In her Mapping the Victorian Social Body, Pamela Gilbert claims that Dickens' Our Mutual Friend displaces the novelist's more famous satire of specific governing institutions onto the all-pervasive, immersive environment of London. Instead of a single, localizable parasitic government figure like Chancery or the Circumlocution Office, we get a metropole of permeable, porous, leaky bodies. This pervasive, uncontainable social ailment radiates from the Thames through its unsanitary tidal flows of sewage and muddy banks. According to Gilbert, such metaphorics exploit a prevalent feature of sanitary discourse: subterranean flows of sewage formed a circulatory system of disease whose heart was the Thames. This vision of the urban social body compelled the construction of the Thames river embankments during the late 1850's and early 1860's.
    Something is missing from Gilbert's account. Any Londoner from that period would wonder, where is the Metropolitan Board of Works? Depending upon one's political inclinations, Gilbert's omission would read like a liberal utopia or dystopia. Or rather, it would read just like Dickens' novel perused rattling about within an omnibus, distracted, preoccupied, and intermittent.
    Not that Gilbert's formal assertions aren't intriguing, especially her claim that Our Mutual Friend is at once hyper-realistic about places while Gothic in its atmospheric placelessness, a tension giving rise to pleasurable disorientation. But what if in this disorientation a grotesque face of government lurks? What if Dickens' once-bellicose satire of institutional authority became so extreme that it vanished into thin air?
    Our Mutual Friend comprises two narrative perspectives, one a past- and one a present-tense third person omniscience. As with Bleak House, the present-tense narration performs much of the novel's satire. Rather than another Chancery or Circumlocution Office, in the satirical narration we get the Veneerings, the epitome of speculative finance's nouveau riche. Ceaseless social climbers, the Vaneerings are Uriah Heep sans "umbleness" ensconced in the nation's ruling classes.
   Dickens introduces us to these social climbers as they throw a dinner party. Of the couple's many guests, "a Member, an Engineer, a Payer-off of the National Debt" form the center of attention. Typical of this novel's satirical de-individualization of the ruling classes, these figures appear as mere titles, mere occupations – an M.P., an civil engineer, and a Capitalist. Or: the constituents comprising the M.B.W., the very institution building the Thames river embankments.
     So what if the powers at the top of the Thames River Embankment project are sitting at Veneering's table? What matters is how they sit at the table. Reduced to occupations, to their positions within overlapping hierarchical professions, these governing figures are just that, figures not individuals. They are caricatures taken to the a veneered extreme. As mere titles, these figures' power and authority disappears from view. They are, in essence, black boxed. All that matters is their input and output – their eating and their, well, shitting.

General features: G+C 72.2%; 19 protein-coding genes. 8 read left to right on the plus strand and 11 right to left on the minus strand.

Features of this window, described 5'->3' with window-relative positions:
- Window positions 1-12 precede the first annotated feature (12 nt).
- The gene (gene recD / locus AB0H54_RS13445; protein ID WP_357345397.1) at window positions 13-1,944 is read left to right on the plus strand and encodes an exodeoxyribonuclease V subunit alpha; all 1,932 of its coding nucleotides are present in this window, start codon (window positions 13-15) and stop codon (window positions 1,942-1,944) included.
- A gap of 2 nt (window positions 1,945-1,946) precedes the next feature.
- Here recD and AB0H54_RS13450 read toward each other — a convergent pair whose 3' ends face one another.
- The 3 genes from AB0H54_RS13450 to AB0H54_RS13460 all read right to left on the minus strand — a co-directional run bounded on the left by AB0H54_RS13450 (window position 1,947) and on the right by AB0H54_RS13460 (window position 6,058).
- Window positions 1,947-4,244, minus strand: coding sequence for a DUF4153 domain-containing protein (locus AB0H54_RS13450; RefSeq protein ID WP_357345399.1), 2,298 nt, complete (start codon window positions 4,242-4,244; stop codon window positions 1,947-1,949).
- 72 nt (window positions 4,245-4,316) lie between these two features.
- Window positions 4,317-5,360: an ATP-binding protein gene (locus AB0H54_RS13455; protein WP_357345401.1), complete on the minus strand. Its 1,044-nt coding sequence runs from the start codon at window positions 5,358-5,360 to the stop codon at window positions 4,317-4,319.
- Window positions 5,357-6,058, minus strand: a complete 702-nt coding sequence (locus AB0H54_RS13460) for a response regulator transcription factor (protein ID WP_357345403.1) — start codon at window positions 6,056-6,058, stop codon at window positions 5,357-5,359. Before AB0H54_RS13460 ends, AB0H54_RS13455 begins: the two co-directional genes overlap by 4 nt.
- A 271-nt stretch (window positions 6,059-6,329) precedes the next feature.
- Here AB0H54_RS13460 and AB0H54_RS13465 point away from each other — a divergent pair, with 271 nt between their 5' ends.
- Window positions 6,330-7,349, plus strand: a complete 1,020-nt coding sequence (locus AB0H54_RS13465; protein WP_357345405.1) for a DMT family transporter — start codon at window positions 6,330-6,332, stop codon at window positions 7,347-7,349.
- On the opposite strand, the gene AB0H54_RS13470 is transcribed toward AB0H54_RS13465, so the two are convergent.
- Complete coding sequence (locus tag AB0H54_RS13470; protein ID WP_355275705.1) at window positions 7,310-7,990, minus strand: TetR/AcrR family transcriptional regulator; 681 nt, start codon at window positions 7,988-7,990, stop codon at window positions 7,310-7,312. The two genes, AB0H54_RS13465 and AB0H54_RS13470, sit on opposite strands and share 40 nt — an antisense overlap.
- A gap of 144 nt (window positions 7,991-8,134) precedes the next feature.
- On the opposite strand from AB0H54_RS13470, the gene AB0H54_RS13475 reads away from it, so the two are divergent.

While Gilbert misses this detail, she does because of an instructive reason. Gilbert's omission of the M.B.W. and her subsequent claim that Dickens diffuses mis-goverance across the urban social body results from taking the Veneerings at face value. Veneered into "a Member, an Engineer, a Payer-off of the National Debt," the novel's governing institution slips from view. Dickens enacts formally the practice of governance performed by the M.B.W.: infrastructure. Infrastructure when working appears as merely input and output, as pipes, sewers, and embankments. Infrastructure in this guise comprises a black box. Like their sewer pipes and river embankments, the agents of the M.B.W. – politicians, engineers, and capitalists – appear in Dickens' novel as infrastructure, as black boxes –– "a Member, an Engineer, a Payer-off of the National Debt."
   At the Veneerings' table in chapter two, Dickens introduces his readers to a new form of immanent satire, one that turns the obscure, routinized, black-boxing power of infrastructural governance against itself. Yes Our Mutual Friend pursues a trenchant critique of unlocalizable social ills. But it does so by appropriating its routinized form. The threats once posed by Chancery or the Civil Service now pervade the everyday, routine, habitual lives of all Londoners because they have become infrastructure. They have become "a Member, an Engineer, a Payer-off of the National Debt." Our Mutual Friend depicts government not as absent, but rather as everywhere. But being everywhere as infrastructure it evaporates into veneer.

Monday, February 17, 2014

Blog Name Change

     I have changed Fractal Paradigm's title to Governing Victorians. This new title captures the historical, theoretical, and literary specializations this blog will undertake.
   Governing Victorians plays two ways: governing of Victorians and governing by Victorians. Referring to the acts of governing during the long nineteenth-century, this title also encompasses the governed and the governing.
    My hope is to post frequently, perhaps one to two posts a week, succinct portions of my current research. Entries will involve stray lines of inquiry, such as my recent post on Thirkell's neo-Victorianism. I will also use this blog to test ideas for future dissertation chapters. Most practically, this blog will serve as a training site for my technical imagination, not simply thinking in words, but physically forming them.

Sunday, February 16, 2014

Trollope and Thirkell's Barsetshires: Neo-Victorian Formalism and Racial Purity